The Dragon in the I Ching, The Book of Changes

In the I Ching, the Book of Changes, the first hexagram, Ch'ien, "The Creative, Heaven," consists of six continuous lines, the yang lines. The yang energy is symbolized by the image of a dragon, which usually represents any powerful, natural force. Heaven's energy is depicted as not limited by any fixed conditions in space and is therefore considered as unceasing motion. For instance, it is the energy driving the changes of seasons and the transformations resulting from them. 

We humans, through acquired conditioning and habits, lose touch with this true, naturally flowing, pure yang energy - true vitality. It can be said that the Heaven hexagram, in its six lines, describes six dragons, the inner process of development in six steps, where each step achieved immediately becomes a preparation, initiation and ground for the next. The same pattern shows in the Six Dragons Exercise set.

Six Dragons Exercise practice

In the Six Dragons exercise form, each dragon has a distinct personality and power, and one dragon seamlessly transforms into the next. In this continuous flowing from one movement to the next, you shape tendons, ligaments, soft tissues and spine. You create and strengthen connections in the body in all possible ways as well as the connection between the two hemispheres of the brain. The body's entire system is improved, health is restored. Slowly you remove from your body/mind whatever is an obstacle to free-and-easy, fluid movement. Inner space, as a ground for movement, is created, a space between the two powerful forces of Heaven and Earth. The first three Dragon (exercises) aim for coordination and organization, while the last three Exercises (Dragons) build up the physical and stamina. By experience and practice, you will gain insight into the nature of each movement, each Dragon. The Six Dragons become one, in continuous, seamless metamorphosis.

Zen Parable about a Dragon

There is a Chinese folk tale of the "true dragon," adopted as a parable by countless teachers. Here's the story:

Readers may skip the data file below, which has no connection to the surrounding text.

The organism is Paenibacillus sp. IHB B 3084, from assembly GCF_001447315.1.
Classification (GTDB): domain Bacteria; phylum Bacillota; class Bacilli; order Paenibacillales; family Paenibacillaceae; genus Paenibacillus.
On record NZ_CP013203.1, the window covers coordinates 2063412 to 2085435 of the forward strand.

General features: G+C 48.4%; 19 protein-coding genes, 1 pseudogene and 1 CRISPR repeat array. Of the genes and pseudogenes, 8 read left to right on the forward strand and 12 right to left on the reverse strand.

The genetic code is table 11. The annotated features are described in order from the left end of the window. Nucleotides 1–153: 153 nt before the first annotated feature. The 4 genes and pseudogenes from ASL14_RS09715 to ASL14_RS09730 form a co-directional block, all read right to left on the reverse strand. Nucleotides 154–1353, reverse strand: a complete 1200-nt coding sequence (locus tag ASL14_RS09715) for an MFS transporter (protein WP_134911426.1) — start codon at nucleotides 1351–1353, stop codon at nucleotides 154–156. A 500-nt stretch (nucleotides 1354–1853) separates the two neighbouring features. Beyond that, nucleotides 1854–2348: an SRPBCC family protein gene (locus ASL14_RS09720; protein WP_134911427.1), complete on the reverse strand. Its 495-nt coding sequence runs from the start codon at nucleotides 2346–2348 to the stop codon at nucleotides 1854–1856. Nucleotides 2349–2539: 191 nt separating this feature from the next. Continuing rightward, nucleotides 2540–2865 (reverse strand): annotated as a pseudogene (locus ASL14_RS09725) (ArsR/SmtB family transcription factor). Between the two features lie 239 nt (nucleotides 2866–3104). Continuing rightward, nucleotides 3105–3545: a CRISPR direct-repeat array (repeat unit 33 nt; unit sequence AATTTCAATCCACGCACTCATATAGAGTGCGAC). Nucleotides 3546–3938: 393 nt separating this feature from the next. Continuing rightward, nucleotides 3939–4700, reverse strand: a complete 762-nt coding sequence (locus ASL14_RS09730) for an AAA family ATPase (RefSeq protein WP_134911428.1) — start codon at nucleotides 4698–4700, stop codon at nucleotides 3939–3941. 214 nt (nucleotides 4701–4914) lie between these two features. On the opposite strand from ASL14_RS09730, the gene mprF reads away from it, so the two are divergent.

„Yeh Kung-tzu was a man who loved dragons. He studied dragon lore and decorated his home with paintings and statues of dragons. He would talk on and on about dragons to anyone who would listen. One day a dragon heard about Yeh Kung-tzu and thought, how lovely that this man appreciates us. It would surely make him happy to meet a true dragon. The kind dragon flew to Yeh Kung-tzu's house and went inside, to find Yeh Kung-tzu asleep. Then Yeh Kung-tzu woke up and saw the dragon coiled by his bed, its scales and teeth glittering in the moonlight. Yeh Kung-tzu screamed in terror. Before the dragon could introduce himself, Yeh Kung-tzu grabbed a sword and lunged at the dragon. The dragon flew away.” 

Many generations of Chan and Zen teachers, including Dogen, have mentioned the “true dragon story” in their teachings. For example, Dogen wrote in Funkanzazengi, "I beseech you, noble friends in learning through experience, do not become so accustomed to images that you are dismayed by the true dragon." As an allegory, the story can be interpreted in many ways. Eg. It can describe someone who is afraid to let go of self-clinging in order to realize the true knowledge, enlightenment. Or...?

Feel invited for our summer Six Dragons Exercise retreat, in August:

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Ron Timm Qi Gong Tai Chi Still Power